My talk, “Ensuring Black voices matter: Why your voice assistant is racist, and what you can do about it“, was accepted into the main track of PyConAU 2020.

By 2025, there will be over 8 billion voice assistants in use. Speech recognition, chatbots, virtual assistants and smart speakers are all types of voice assistant. But as with many other technologies, issues of bias in the intent, design, execution and evolution of voice assistants are evident. Many voice assistants today fail to accurately recognise speakers who have accents, or who speak lesser-known languages. Synthesised voices represent well known languages only. There are a range of reasons for this – the under-representation of minorities in technology, commercial drivers and under-resourced languages.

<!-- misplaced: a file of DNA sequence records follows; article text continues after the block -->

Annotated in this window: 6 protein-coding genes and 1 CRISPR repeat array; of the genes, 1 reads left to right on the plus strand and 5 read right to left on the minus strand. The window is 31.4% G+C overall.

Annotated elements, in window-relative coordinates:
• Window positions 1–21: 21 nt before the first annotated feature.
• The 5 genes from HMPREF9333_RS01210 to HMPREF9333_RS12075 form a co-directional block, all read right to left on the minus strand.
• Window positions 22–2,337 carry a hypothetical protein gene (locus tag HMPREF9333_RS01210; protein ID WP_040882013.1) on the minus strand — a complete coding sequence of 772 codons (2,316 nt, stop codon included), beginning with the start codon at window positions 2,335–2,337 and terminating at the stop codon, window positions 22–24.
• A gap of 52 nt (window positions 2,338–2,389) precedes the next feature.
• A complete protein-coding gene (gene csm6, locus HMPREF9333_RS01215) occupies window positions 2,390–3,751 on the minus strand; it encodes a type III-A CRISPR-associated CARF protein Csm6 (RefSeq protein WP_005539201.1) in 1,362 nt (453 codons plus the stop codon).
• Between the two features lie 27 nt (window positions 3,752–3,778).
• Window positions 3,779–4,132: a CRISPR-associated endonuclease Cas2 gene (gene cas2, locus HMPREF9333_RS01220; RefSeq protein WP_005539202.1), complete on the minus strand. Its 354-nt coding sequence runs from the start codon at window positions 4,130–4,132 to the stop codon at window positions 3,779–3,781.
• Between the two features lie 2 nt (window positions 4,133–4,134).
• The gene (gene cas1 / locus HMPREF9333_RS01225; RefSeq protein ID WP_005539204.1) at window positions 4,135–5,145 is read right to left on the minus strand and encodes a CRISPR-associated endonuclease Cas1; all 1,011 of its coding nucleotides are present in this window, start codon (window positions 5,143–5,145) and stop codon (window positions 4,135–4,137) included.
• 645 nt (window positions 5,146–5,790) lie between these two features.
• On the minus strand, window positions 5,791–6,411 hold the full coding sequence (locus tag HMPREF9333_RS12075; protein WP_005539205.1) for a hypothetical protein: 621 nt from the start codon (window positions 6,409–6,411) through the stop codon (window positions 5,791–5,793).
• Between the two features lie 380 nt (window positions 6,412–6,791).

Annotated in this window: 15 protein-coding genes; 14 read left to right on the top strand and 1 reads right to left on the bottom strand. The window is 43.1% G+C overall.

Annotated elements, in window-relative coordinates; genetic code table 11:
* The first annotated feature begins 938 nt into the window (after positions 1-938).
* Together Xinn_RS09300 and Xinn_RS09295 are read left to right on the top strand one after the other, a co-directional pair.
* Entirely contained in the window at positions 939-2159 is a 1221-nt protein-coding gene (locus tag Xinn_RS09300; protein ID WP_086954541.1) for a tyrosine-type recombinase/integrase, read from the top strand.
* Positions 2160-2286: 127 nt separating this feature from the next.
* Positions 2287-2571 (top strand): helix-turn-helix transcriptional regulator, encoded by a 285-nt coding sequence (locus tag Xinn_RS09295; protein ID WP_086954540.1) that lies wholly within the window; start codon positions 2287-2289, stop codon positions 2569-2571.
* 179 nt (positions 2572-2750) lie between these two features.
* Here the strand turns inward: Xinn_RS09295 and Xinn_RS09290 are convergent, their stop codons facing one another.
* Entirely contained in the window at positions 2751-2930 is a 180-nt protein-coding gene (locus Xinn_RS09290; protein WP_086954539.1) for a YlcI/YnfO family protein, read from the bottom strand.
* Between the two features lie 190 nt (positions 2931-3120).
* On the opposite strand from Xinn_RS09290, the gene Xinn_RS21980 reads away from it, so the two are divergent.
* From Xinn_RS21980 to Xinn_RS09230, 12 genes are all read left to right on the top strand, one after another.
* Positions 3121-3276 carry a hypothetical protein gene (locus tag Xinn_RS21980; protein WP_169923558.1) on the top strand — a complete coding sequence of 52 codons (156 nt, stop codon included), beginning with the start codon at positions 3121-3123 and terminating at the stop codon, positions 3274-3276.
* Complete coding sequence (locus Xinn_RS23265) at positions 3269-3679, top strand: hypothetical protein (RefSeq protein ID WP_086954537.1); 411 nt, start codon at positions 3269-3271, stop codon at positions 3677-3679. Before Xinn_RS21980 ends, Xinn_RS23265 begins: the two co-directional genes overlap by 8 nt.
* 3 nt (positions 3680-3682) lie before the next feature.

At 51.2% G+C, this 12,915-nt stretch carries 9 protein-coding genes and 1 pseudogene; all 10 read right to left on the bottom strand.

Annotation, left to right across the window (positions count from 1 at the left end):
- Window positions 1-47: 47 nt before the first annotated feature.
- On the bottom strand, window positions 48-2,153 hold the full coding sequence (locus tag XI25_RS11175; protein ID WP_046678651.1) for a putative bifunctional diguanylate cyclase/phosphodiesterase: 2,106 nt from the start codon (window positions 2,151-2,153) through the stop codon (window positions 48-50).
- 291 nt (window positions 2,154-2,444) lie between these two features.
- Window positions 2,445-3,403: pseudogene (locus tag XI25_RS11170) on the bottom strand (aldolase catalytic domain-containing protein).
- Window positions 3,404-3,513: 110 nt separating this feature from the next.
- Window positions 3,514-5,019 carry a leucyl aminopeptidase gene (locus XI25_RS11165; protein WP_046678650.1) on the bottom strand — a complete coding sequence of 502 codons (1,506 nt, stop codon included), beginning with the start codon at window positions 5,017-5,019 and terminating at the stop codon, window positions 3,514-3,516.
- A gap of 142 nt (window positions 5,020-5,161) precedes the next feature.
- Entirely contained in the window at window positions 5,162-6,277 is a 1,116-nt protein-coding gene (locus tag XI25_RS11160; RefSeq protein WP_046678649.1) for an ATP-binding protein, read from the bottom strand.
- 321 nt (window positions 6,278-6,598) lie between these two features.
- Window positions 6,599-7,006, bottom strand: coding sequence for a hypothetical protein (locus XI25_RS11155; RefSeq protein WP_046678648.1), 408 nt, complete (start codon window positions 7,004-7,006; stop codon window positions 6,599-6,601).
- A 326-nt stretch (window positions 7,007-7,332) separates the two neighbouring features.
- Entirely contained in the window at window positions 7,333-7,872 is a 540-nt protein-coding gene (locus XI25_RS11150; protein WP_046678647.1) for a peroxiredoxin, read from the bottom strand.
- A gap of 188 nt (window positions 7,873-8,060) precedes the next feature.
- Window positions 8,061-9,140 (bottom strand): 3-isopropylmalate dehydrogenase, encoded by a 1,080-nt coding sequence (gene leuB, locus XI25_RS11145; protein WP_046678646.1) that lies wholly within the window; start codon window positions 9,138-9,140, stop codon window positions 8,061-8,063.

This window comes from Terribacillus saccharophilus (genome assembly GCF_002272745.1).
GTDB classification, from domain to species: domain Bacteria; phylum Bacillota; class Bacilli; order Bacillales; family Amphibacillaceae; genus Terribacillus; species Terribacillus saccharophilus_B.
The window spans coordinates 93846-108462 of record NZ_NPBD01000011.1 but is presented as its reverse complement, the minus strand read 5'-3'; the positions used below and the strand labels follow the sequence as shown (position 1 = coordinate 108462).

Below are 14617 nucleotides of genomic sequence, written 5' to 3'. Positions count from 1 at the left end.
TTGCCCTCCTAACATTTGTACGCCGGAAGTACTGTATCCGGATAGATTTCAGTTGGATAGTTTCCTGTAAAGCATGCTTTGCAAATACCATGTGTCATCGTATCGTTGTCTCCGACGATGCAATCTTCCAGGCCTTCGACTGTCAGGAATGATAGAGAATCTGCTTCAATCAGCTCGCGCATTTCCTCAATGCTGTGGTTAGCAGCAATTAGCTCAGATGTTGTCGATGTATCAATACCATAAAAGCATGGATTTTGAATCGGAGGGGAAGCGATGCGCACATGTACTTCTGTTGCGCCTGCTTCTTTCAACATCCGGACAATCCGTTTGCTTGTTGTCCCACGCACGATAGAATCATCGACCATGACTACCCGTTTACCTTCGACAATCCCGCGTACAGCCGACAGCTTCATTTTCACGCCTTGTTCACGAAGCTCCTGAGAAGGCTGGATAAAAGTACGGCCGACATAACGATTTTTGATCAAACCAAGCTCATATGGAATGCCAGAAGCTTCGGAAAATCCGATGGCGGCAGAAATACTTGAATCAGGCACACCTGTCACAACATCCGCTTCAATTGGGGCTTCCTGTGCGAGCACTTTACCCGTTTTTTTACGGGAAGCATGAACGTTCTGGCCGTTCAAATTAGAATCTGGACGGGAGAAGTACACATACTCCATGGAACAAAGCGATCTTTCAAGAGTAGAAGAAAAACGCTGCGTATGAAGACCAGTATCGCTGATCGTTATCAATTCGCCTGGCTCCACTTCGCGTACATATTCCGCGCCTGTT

This talk took the audience on a tour of these issues, including:

  • How many languages are spoken in the world, and how languages are seen as “lucrative” or “non-lucrative”, which affects whether there is voice assistant support for those languages
  • Cultural development of accents, including African American Vernacular English, and how that accent development is related to a long history of social and economic exclusion
  • And some of the measures we might be able to take to address these issues, including identifying bias in speech corpora, and better metadata standards for speech corpora.

The talk was recorded and is available on YouTube at: